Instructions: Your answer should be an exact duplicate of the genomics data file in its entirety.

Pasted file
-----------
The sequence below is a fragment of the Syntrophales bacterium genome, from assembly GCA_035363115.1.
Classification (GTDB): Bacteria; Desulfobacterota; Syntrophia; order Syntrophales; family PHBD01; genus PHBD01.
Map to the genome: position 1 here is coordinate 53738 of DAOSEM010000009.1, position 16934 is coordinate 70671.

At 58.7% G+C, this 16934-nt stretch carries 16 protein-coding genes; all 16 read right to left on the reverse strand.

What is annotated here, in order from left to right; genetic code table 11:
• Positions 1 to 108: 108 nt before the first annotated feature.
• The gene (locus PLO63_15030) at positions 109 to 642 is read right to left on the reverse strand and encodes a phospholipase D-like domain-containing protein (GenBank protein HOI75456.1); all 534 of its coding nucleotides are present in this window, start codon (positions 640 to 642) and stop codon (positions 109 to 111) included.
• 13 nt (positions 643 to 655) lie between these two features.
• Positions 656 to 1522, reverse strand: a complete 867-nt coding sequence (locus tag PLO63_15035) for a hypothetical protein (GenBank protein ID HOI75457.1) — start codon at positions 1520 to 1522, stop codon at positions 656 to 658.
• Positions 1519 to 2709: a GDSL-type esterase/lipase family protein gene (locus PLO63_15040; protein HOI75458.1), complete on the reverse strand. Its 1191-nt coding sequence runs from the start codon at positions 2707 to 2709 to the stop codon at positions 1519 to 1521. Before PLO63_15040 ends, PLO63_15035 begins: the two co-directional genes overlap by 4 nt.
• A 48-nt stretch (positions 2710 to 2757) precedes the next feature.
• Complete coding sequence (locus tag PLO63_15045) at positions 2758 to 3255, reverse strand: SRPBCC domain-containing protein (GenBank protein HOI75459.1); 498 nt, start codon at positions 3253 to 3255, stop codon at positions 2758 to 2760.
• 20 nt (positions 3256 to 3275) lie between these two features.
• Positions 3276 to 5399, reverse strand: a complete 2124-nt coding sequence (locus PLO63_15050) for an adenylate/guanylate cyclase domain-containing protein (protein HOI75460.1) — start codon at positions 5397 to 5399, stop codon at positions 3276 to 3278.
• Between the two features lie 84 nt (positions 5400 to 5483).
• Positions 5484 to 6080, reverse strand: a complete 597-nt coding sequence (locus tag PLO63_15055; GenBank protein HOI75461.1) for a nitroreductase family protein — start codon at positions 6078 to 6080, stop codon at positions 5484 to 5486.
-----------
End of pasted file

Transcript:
The sequence below is a fragment of the Syntrophales bacterium genome, from assembly GCA_035363115.1.
Classification (GTDB): Bacteria; Desulfobacterota; Syntrophia; order Syntrophales; family PHBD01; genus PHBD01.
Map to the genome: position 1 here is coordinate 53738 of DAOSEM010000009.1, position 16934 is coordinate 70671.

At 58.7% G+C, this 16934-nt stretch carries 16 protein-coding genes; all 16 read right to left on the reverse strand.

What is annotated here, in order from left to right; genetic code table 11:
• Positions 1 to 108: 108 nt before the first annotated feature.
• The gene (locus PLO63_15030) at positions 109 to 642 is read right to left on the reverse strand and encodes a phospholipase D-like domain-containing protein (GenBank protein HOI75456.1); all 534 of its coding nucleotides are present in this window, start codon (positions 640 to 642) and stop codon (positions 109 to 111) included.
• 13 nt (positions 643 to 655) lie between these two features.
• Positions 656 to 1522, reverse strand: a complete 867-nt coding sequence (locus tag PLO63_15035) for a hypothetical protein (GenBank protein ID HOI75457.1) — start codon at positions 1520 to 1522, stop codon at positions 656 to 658.
• Positions 1519 to 2709: a GDSL-type esterase/lipase family protein gene (locus PLO63_15040; protein HOI75458.1), complete on the reverse strand. Its 1191-nt coding sequence runs from the start codon at positions 2707 to 2709 to the stop codon at positions 1519 to 1521. Before PLO63_15040 ends, PLO63_15035 begins: the two co-directional genes overlap by 4 nt.
• A 48-nt stretch (positions 2710 to 2757) precedes the next feature.
• Complete coding sequence (locus tag PLO63_15045) at positions 2758 to 3255, reverse strand: SRPBCC domain-containing protein (GenBank protein HOI75459.1); 498 nt, start codon at positions 3253 to 3255, stop codon at positions 2758 to 2760.
• 20 nt (positions 3256 to 3275) lie between these two features.
• Positions 3276 to 5399, reverse strand: a complete 2124-nt coding sequence (locus PLO63_15050) for an adenylate/guanylate cyclase domain-containing protein (protein HOI75460.1) — start codon at positions 5397 to 5399, stop codon at positions 3276 to 3278.
• Between the two features lie 84 nt (positions 5400 to 5483).
• Positions 5484 to 6080, reverse strand: a complete 597-nt coding sequence (locus tag PLO63_15055; GenBank protein HOI75461.1) for a nitroreductase family protein — start codon at positions 6078 to 6080, stop codon at positions 5484 to 5486.